The bookies should prepare for a crackdown on fixed-odds betting terminals, dubbed the “crack cocaine of gambling”.
That is according to analysts at Credit Suisse, who argue that more regulation might be imposed on the controversial terminals even after the Conservative victory at the general election.
The Swiss broker cut its rating on William Hill, down 6.6p at 392.2p, to neutral, while Ladbrokes, down 0.4p at 129.7p, currently in talks with Coral over a merger, was dropped to underperform.
The Tories were the only party not to threaten “severe restrictions” on fixed-odds betting terminals (FOBTs) in the run-up to the election.
“However, negative rhetoric around the industry continues to build, and the new gambling minister has previously raised concerns over FOBTs,” Credit Suisse’s analysts added.
Recent figures showed they accounted for 52 per cent of profits for the major industry players last year.
There have been proposals to limit bets to £2, which Credit Suisse says would hit Ladbrokes the hardest.
The FTSE 100, up 15.8 points to 6,753.75, continued to rise, albeit tentatively, as Greek Prime Minister Alexis Tsipras was faced with convincing his government to back the deal offered by its creditors.
Jasper Lawler, a market analyst at CMC Markets, said: “There’s still a palpable relief within markets that Greece should now avoid a banking crisis which could have spread throughout the rest of Europe, but a feeling that in the long term, Grexit is still not off the table.”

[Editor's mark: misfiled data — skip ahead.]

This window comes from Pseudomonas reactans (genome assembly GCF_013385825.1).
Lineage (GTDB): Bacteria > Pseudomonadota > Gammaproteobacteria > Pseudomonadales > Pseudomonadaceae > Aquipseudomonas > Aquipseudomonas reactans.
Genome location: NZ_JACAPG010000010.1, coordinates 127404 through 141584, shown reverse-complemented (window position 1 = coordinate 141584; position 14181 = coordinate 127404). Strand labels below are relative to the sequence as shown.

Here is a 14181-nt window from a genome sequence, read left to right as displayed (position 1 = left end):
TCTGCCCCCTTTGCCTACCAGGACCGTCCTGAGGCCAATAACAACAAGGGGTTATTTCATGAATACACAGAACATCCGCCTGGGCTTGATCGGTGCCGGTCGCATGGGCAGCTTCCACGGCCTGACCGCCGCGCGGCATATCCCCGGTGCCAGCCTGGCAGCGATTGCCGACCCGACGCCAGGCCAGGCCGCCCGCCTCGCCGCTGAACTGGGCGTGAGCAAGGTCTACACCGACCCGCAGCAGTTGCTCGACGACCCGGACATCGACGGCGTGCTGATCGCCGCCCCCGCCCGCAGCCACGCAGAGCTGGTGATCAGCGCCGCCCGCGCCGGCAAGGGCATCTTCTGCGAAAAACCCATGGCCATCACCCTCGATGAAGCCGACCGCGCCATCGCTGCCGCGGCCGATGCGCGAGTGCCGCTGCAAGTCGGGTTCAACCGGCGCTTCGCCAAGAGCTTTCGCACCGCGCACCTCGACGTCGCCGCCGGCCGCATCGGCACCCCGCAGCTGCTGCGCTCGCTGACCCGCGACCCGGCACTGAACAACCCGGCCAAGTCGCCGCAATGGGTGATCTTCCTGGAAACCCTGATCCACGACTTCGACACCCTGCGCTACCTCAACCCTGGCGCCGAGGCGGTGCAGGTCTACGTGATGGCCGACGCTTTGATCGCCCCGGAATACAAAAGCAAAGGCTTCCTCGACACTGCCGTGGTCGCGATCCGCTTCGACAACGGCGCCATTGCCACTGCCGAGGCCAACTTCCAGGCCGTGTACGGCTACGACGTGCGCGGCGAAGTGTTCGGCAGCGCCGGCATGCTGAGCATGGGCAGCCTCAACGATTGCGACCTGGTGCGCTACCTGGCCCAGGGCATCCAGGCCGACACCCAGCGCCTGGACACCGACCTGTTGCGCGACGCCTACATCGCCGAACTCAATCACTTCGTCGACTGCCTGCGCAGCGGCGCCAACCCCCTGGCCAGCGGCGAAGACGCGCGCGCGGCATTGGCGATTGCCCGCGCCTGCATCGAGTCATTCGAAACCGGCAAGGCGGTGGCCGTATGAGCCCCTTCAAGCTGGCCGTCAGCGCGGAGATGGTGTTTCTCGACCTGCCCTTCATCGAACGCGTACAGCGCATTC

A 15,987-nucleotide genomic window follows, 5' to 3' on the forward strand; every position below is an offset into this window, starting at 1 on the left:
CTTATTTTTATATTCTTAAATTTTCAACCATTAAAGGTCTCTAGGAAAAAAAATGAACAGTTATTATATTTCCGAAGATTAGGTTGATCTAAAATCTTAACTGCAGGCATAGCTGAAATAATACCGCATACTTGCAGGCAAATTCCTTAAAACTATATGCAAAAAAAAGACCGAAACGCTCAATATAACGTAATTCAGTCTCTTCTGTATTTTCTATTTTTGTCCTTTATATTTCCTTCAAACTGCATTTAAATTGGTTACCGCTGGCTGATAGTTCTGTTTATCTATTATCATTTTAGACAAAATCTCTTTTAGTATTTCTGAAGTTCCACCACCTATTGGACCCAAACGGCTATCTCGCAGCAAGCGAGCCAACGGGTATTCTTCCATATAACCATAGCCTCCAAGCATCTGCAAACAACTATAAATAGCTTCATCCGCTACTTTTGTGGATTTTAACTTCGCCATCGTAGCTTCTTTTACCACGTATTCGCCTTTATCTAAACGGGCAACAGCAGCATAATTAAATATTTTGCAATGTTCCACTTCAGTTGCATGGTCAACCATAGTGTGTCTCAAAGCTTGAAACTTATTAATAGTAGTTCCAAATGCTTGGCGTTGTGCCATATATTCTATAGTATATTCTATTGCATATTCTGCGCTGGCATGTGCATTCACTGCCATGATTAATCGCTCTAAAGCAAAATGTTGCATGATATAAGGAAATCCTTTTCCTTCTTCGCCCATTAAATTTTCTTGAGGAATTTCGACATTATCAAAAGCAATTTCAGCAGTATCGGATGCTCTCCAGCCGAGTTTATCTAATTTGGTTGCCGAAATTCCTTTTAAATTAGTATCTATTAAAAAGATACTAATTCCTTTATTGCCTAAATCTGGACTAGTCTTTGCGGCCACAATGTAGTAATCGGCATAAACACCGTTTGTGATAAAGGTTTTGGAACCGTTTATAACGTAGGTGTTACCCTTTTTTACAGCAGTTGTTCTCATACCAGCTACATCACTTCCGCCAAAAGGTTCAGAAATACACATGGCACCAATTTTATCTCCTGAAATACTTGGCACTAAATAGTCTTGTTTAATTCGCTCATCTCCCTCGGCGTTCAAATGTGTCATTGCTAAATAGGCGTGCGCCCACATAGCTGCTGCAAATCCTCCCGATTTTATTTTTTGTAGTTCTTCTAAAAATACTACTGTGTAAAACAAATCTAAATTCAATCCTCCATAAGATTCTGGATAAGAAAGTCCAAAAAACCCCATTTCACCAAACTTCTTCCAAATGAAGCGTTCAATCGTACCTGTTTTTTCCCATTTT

Mining giant BHP Billiton fell 17p to 1,236p after a decline in copper prices. It came ahead of the crucial report on Chinese GDP, which will reveal the economic health of the world’s largest consumer of industrial metals.
The top blue-chip riser was pay-TV heavyweight Sky, up 44p to 1,122p, helped by an upgrade to buy from Deutsche Bank.
The German broker tipped the shares to reach 1,500p, saying: “Sky is no longer constrained to the UK with underpenetrated German and Italian markets to pursue.”
Register for free to continue reading
Registration is a free and easy way to support our truly independent journalism
By registering, you will also enjoy limited access to Premium articles, exclusive newsletters, commenting, and virtual events with our leading journalists
Already have an account? sign in
Join our new commenting forum
Join thought-provoking conversations, follow other Independent readers and see their replies